Flying Blind: Weather Reports Paint A Gloomy Picture At End Of Doomed Flight
FORT WAYNE, Ind. (Indiana's NewsCenter) --- Difficult -- even for an experienced pilot.
Fort Wayne Dr. Steve Hatch, an experienced pilot, was behind the controls of a doomed flight in menacing flying conditions at the time of last Friday's deadly crash in Michigan.
We spoke with the National Weather Service office in Gaylord Michigan about cloud conditions around Charlevoix when the plane crashed into a garage.
Here's what we learned.
Conditions got worse as Hatch flew further north, and the cloud ceiling at the end of the flight was dangerously low.
At 6:34 p.m. in Charlevoix, visibility was 1 3/4 miles, with a cloud ceiling of 1,300 feet, manageable for an experienced pilot.
At 7:14, the visibility stayed the same, but the cloud ceiling was down to 700 feet.
At 7:35, at the time of the crash, the cloud ceiling was barely 200 feet.
Dr. Hatch was in “soup”, trying to land at a small airfield.
Pat White, a Fort Wayne radio talk show host, who flew for the Air Force and Air Guard for 25 years, says Hatch was up against it.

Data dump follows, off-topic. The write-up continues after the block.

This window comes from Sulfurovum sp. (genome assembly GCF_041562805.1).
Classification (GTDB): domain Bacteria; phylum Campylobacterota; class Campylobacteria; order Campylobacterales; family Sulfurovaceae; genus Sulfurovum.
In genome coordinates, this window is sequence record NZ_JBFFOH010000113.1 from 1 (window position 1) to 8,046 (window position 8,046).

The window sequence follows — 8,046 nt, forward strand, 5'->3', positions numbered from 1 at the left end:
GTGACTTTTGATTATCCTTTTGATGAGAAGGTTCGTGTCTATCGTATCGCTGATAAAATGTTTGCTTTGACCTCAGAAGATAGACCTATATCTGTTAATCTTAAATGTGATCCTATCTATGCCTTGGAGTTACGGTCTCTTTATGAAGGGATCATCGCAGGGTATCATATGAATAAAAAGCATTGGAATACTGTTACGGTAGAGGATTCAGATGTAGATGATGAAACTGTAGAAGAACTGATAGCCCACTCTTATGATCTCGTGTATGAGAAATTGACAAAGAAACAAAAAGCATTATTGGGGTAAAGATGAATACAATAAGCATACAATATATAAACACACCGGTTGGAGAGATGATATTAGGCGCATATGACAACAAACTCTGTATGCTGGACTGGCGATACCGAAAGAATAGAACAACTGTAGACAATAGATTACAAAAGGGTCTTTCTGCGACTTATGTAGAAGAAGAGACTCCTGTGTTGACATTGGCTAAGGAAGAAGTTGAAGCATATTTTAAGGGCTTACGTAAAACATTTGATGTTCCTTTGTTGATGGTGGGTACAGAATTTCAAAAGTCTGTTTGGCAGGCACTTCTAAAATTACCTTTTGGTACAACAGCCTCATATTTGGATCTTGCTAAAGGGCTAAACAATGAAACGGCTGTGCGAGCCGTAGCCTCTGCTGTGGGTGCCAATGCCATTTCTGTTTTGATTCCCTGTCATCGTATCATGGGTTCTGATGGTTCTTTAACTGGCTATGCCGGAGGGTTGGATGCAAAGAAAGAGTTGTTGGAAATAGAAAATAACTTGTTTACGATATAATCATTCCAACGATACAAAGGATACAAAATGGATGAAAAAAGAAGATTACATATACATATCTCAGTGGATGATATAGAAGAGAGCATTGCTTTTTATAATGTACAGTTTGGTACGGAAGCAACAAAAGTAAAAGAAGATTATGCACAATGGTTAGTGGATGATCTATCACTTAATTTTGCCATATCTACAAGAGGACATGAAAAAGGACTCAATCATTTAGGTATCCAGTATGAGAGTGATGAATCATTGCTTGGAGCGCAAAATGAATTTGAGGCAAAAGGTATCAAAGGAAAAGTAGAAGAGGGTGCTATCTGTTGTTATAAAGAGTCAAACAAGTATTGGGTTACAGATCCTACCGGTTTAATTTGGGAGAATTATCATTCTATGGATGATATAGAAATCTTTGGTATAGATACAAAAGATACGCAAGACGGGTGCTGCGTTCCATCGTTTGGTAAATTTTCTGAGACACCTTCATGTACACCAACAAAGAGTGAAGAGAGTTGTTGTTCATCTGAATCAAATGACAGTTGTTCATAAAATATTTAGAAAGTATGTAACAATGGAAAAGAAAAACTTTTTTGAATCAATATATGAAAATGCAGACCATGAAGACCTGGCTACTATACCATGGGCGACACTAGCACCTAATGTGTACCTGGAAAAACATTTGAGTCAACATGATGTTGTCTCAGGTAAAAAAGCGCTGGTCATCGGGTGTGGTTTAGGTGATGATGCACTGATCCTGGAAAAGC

"He had a ceiling of 200 feet. He’s shooting an approach into that small facility, without sophisticated landing equipment, with the minimums being 500 feet and one-mile visibility. A 200 foot cloud ceiling, that's way too low, he couldn't do it," says White.
The fact Hatch attempted the landing in such miserable conditions, may indicate he was in some sort of trouble, struggling with engine problems or running out of fuel.
A National Transportation Safety Board crash report with preliminary findings is supposed to be released within a few days.
Dr. Hatch and his wife Kim died in the accident.
Their son Austin remains hospitalized in Traverse City in a medically induced coma.